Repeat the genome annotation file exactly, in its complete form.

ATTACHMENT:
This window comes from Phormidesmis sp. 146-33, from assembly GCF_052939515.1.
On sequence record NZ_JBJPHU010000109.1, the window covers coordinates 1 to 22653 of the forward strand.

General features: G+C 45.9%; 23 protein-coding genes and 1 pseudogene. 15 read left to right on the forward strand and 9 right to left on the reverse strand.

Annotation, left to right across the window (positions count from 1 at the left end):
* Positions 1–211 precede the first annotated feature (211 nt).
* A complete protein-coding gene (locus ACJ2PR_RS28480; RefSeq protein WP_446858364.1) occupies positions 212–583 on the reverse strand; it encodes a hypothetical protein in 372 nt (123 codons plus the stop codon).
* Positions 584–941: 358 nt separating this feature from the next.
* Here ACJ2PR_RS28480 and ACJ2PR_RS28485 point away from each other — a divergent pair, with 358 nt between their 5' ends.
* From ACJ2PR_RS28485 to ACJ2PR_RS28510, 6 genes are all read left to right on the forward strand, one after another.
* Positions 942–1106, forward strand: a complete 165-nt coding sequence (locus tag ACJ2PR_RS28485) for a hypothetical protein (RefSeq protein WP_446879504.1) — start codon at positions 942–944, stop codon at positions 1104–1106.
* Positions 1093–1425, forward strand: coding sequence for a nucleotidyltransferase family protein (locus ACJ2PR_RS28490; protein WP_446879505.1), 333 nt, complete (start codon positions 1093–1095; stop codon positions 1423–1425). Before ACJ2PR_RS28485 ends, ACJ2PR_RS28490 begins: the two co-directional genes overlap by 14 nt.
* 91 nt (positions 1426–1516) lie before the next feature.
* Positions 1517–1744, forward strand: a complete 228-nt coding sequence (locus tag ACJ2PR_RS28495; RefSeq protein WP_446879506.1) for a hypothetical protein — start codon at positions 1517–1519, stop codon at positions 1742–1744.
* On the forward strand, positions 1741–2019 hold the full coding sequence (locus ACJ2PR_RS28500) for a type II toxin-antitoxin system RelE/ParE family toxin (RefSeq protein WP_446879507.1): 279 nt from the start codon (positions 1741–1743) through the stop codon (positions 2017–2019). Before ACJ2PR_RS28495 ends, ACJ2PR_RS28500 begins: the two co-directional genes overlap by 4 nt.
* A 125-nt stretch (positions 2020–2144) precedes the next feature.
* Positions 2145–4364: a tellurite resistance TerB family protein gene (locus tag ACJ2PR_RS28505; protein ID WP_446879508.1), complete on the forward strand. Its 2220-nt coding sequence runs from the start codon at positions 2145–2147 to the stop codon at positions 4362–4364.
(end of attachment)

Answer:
This window comes from Phormidesmis sp. 146-33, from assembly GCF_052939515.1.
On sequence record NZ_JBJPHU010000109.1, the window covers coordinates 1 to 22653 of the forward strand.

General features: G+C 45.9%; 23 protein-coding genes and 1 pseudogene. 15 read left to right on the forward strand and 9 right to left on the reverse strand.

Annotation, left to right across the window (positions count from 1 at the left end):
* Positions 1–211 precede the first annotated feature (211 nt).
* A complete protein-coding gene (locus ACJ2PR_RS28480; RefSeq protein WP_446858364.1) occupies positions 212–583 on the reverse strand; it encodes a hypothetical protein in 372 nt (123 codons plus the stop codon).
* Positions 584–941: 358 nt separating this feature from the next.
* Here ACJ2PR_RS28480 and ACJ2PR_RS28485 point away from each other — a divergent pair, with 358 nt between their 5' ends.
* From ACJ2PR_RS28485 to ACJ2PR_RS28510, 6 genes are all read left to right on the forward strand, one after another.
* Positions 942–1106, forward strand: a complete 165-nt coding sequence (locus tag ACJ2PR_RS28485) for a hypothetical protein (RefSeq protein WP_446879504.1) — start codon at positions 942–944, stop codon at positions 1104–1106.
* Positions 1093–1425, forward strand: coding sequence for a nucleotidyltransferase family protein (locus ACJ2PR_RS28490; protein WP_446879505.1), 333 nt, complete (start codon positions 1093–1095; stop codon positions 1423–1425). Before ACJ2PR_RS28485 ends, ACJ2PR_RS28490 begins: the two co-directional genes overlap by 14 nt.
* 91 nt (positions 1426–1516) lie before the next feature.
* Positions 1517–1744, forward strand: a complete 228-nt coding sequence (locus tag ACJ2PR_RS28495; RefSeq protein WP_446879506.1) for a hypothetical protein — start codon at positions 1517–1519, stop codon at positions 1742–1744.
* On the forward strand, positions 1741–2019 hold the full coding sequence (locus ACJ2PR_RS28500) for a type II toxin-antitoxin system RelE/ParE family toxin (RefSeq protein WP_446879507.1): 279 nt from the start codon (positions 1741–1743) through the stop codon (positions 2017–2019). Before ACJ2PR_RS28495 ends, ACJ2PR_RS28500 begins: the two co-directional genes overlap by 4 nt.
* A 125-nt stretch (positions 2020–2144) precedes the next feature.
* Positions 2145–4364: a tellurite resistance TerB family protein gene (locus tag ACJ2PR_RS28505; protein ID WP_446879508.1), complete on the forward strand. Its 2220-nt coding sequence runs from the start codon at positions 2145–2147 to the stop codon at positions 4362–4364.